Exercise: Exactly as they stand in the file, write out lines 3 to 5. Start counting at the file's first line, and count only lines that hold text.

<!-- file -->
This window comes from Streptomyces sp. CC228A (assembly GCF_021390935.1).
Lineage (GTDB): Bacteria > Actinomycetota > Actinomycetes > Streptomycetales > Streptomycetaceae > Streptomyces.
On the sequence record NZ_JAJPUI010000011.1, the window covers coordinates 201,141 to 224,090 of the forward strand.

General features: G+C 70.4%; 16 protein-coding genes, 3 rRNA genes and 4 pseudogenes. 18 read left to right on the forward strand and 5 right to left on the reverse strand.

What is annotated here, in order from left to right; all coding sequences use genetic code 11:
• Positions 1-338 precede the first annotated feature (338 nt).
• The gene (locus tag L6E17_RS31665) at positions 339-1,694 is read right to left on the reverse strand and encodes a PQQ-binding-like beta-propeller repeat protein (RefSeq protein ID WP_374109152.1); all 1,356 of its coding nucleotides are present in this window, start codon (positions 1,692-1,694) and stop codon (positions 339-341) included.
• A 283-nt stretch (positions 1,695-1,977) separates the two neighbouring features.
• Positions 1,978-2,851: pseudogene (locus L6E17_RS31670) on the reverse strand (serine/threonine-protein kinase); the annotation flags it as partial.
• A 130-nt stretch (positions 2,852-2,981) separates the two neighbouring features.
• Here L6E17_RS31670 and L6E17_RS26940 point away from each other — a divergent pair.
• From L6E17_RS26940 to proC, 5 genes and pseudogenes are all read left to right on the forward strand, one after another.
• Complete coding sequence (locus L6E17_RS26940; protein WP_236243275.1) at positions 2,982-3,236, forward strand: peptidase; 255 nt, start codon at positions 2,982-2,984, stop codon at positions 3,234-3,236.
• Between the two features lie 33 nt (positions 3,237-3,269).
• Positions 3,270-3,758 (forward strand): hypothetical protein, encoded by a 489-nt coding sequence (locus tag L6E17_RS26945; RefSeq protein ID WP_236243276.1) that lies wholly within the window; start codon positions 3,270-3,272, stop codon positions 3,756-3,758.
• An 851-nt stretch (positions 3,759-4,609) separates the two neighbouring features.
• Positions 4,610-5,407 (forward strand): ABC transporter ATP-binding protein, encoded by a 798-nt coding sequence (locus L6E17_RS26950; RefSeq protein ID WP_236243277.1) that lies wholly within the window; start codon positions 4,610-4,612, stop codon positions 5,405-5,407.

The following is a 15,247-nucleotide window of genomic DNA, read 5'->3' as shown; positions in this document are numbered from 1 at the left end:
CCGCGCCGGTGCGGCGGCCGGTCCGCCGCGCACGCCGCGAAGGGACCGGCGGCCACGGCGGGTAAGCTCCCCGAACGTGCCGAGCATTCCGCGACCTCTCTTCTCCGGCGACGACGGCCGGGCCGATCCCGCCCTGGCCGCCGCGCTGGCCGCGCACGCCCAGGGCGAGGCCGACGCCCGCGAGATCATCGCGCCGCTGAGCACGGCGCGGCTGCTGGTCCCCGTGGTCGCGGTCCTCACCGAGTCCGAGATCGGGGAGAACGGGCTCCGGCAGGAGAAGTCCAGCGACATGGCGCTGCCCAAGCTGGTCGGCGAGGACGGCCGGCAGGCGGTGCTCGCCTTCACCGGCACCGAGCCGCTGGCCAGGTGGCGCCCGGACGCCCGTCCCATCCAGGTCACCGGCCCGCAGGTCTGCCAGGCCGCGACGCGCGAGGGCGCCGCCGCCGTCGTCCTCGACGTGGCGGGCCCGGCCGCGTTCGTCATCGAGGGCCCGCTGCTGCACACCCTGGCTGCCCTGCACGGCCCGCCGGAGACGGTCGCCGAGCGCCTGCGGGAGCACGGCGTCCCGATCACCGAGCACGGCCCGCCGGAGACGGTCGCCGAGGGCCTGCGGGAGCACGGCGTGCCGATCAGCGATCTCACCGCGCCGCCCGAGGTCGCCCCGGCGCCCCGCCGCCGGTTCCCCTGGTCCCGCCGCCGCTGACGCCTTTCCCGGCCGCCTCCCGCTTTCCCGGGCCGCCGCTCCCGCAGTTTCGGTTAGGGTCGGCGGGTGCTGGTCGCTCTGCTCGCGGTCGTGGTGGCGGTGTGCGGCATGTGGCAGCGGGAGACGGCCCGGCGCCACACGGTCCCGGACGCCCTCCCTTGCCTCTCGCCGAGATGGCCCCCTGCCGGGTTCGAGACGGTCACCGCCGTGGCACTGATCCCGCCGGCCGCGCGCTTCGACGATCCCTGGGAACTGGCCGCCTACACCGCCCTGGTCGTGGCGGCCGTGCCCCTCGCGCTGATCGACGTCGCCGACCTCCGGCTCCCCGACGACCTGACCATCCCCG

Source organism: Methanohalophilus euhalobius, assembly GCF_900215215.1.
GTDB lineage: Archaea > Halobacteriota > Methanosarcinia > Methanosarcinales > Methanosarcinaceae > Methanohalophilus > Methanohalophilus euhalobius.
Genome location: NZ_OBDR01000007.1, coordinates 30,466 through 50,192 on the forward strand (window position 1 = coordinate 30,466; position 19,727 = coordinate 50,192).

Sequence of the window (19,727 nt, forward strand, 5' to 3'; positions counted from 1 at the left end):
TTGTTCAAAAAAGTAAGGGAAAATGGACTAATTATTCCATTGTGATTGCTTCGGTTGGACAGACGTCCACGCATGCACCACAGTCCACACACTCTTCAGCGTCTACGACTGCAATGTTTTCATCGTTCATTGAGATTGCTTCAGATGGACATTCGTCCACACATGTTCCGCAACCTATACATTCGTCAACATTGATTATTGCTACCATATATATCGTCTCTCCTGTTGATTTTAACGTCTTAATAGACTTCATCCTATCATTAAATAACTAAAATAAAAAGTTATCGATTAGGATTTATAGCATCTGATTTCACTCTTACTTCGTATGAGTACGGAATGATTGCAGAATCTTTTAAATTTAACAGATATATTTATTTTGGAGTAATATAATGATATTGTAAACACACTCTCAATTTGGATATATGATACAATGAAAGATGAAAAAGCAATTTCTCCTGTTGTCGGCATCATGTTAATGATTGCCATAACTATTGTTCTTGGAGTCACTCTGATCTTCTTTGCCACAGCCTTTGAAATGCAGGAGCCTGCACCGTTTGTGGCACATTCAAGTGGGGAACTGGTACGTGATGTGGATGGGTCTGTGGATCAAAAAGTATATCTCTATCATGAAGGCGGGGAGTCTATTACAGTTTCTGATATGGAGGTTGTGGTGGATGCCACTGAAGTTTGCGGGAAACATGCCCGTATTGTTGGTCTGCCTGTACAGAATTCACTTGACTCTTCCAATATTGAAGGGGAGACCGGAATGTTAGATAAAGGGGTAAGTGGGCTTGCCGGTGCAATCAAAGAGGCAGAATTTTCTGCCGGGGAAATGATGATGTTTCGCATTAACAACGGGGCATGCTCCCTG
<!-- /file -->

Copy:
On the sequence record NZ_JAJPUI010000011.1, the window covers coordinates 201,141 to 224,090 of the forward strand.

General features: G+C 70.4%; 16 protein-coding genes, 3 rRNA genes and 4 pseudogenes. 18 read left to right on the forward strand and 5 right to left on the reverse strand.

What is annotated here, in order from left to right; all coding sequences use genetic code 11: